Being an “Employer of Choice” means that your small business has a great working environment and an outstanding brand. The best talent in the industry want to work for you - and they do. It means you’re able to attract and retain the best staff at a lower cost.
Any employer - whether a small business, a startup, or a nonprofit - can become an Employer of Choice. Where small employers may lack resources, you make up by having a unique, tight-knit, and "I can make a difference here" culture.
So, how can you fine tune your company culture, brand, and recruiting retention strategies to become an Employer of Choice? I’ve outlined five tactics to get you started.
#1 Define What Type of Person You are Trying to Recruit
Before you get started on anything else, the first step is to define what type of person you are trying to recruit and retain.
Why is this so important? Hiring the right employee makes a huge difference to the success of your business. The bottom line is that you cannot be everything to everyone. And you don't want to be. You want to recruit and retain people who fit your company culture, and who will become a leader at your business.
Who is your ideal employee profile? What type of people do you want running your business? Type-A go-getters? Cutting-edge techies? Innovative problem solvers?
Create a vision for your workforce, and then hire to bring it to life.
Then, as I’ll talk about next, attract these people with the benefits and perks they want.
#2 Identify the Perks and Benefits That Attract and Retain Your Ideal Employee
Offer perks and benefits that are attractive to the employee you want to attract and keep on staff. While there are many lists about the top perks employees want, none of these really matter if they don’t appeal to your workforce and your company brand.
For example, if you own a thriving snow sports retail store, you likely want to attract and retain outdoor enthusiasts. A perk to help do this? Discounted ski passes or pro-deals on equipment.
Likewise, if you own a growing health benefits software company, you likely want employees who value a healthy lifestyle and are tech savvy. For this workforce, a FitBit, wellness competitions, or discounted gym pass may align well with attracting the right employees.
Small businesses can also compete with the larger companies by offering employees standard fringe benefits such as health and retirement benefits. Think you can’t afford it? The good news is there are now more affordable health benefit solutions, such as employer-funded individual health insurance, that allow you to fully control the cost.
#3 Know What Your Competition Is Doing
When it comes to attracting and recruiting candidates, know how you stack up against your competition. Candidates, and your current employees, are looking around to see how other companies treat their employees.
While you may feel like you can’t compete with larger business’s compensation packages, you can compete by having an awesome company culture and providing unique perks, benefits, and professional development.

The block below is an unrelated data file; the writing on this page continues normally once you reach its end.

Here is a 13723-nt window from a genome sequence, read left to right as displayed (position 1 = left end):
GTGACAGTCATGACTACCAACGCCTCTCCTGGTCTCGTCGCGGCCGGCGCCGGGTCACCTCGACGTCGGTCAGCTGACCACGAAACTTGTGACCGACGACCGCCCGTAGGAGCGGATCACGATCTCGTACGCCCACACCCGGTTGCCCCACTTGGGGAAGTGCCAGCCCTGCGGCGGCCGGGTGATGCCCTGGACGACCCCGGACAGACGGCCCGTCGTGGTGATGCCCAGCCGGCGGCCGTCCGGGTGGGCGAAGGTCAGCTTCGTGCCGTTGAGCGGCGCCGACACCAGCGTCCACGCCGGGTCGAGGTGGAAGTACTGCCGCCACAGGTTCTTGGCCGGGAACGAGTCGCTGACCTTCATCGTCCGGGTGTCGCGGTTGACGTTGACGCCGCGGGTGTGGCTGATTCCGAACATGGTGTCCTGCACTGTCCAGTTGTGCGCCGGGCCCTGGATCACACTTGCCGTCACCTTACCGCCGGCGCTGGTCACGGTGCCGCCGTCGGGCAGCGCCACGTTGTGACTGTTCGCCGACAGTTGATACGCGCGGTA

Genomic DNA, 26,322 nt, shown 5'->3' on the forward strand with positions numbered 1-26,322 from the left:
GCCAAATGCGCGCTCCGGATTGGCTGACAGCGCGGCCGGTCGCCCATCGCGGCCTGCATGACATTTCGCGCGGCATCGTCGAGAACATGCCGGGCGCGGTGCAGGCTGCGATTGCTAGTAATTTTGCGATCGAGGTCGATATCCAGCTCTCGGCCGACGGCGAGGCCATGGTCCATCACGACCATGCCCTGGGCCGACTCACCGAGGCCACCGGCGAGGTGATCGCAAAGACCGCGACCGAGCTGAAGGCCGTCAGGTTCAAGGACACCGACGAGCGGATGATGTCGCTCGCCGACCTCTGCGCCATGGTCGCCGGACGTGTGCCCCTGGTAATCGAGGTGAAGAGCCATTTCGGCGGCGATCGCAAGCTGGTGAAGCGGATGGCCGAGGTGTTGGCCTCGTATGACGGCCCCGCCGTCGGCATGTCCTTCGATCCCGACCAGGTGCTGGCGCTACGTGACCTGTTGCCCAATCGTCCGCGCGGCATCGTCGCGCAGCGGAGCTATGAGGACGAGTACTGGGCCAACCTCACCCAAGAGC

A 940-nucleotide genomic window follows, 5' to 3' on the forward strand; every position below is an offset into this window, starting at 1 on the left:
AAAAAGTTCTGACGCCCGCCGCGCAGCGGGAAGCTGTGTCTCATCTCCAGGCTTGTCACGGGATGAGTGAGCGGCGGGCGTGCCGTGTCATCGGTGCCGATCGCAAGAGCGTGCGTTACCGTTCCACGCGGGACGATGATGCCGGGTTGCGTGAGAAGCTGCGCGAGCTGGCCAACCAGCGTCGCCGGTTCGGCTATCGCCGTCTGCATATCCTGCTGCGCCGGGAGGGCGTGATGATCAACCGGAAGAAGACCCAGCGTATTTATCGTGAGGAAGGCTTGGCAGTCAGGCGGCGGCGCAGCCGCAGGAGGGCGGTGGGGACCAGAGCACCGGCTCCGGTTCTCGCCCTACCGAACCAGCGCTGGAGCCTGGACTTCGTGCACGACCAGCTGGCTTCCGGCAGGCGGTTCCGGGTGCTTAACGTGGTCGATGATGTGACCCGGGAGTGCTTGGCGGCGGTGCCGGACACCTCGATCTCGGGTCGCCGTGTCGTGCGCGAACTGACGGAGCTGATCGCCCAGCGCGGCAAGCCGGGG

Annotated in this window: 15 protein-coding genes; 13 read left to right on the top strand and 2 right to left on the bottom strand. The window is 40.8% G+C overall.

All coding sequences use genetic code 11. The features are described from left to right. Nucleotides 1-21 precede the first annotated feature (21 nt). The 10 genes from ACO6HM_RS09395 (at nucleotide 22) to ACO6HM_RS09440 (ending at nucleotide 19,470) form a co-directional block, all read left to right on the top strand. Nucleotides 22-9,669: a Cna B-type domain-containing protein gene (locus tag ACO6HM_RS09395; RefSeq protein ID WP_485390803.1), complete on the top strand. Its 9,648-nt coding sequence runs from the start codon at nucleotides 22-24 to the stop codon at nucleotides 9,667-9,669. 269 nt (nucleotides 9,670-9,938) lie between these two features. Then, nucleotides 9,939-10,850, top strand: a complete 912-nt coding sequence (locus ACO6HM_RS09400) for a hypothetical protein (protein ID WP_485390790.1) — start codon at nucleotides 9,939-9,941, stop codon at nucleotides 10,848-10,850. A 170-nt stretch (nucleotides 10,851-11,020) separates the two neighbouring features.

To get a sense for what your competition is doing, network with managers from other companies, look at competitor's career web pages, and talk to employees and candidates about what they are seeing or hearing.
#4 Offer Interesting and Challenging Work
Offering challenging work keeps employees engaged. Make sure the work is challenging from the beginning of employment, and throughout employment.
Is the work challenging, but not burn-out difficult? Are there clear role definitions so it is straightforward, but not easy? As employees grow and become more efficient, do their responsibilities grow with them? Along with the work you're asking employees to do, are they excited about the overall company vision? Are employees passionate about the vision?
Offering interesting and challenging work, along with a strong company vision, will create a buzz about working for your business.
Similarly, demonstrate opportunity for advancement. If you want employees to stay with your company for a long portion of their careers, you have to give them a career path. This includes a clear path to promotions, regular evaluations, training for new skills, and mentoring opportunities to help employees get there.
#5 Recognize Employees
Lastly, employee recognition is important to company culture and morale. Recognition can be done in many ways. Fair pay is part of the picture, but so are rewards for accomplishments and for time spent with the company. Contests (such as sales goals) also help employees feel valued, as can bonuses, free food, benefits, and other perks. Recognition should be done on an individual, team, and company-wide basis.
Being an Employer of Choice helps you recruit and retain the right employees for your business, at a lower cost. But don’t worry, it does not have to be time consuming or expensive to compete with the larger companies.
There are simple tactics you can easily implement on a small business budget such as identifying the type of employee that will help your business grow, tailoring benefits and perks to these employees, understanding your competition, offering challenging work, and recognizing employees.
What tactics are you employing to become an Employer of Choice? Leave your ideas in the comments section below.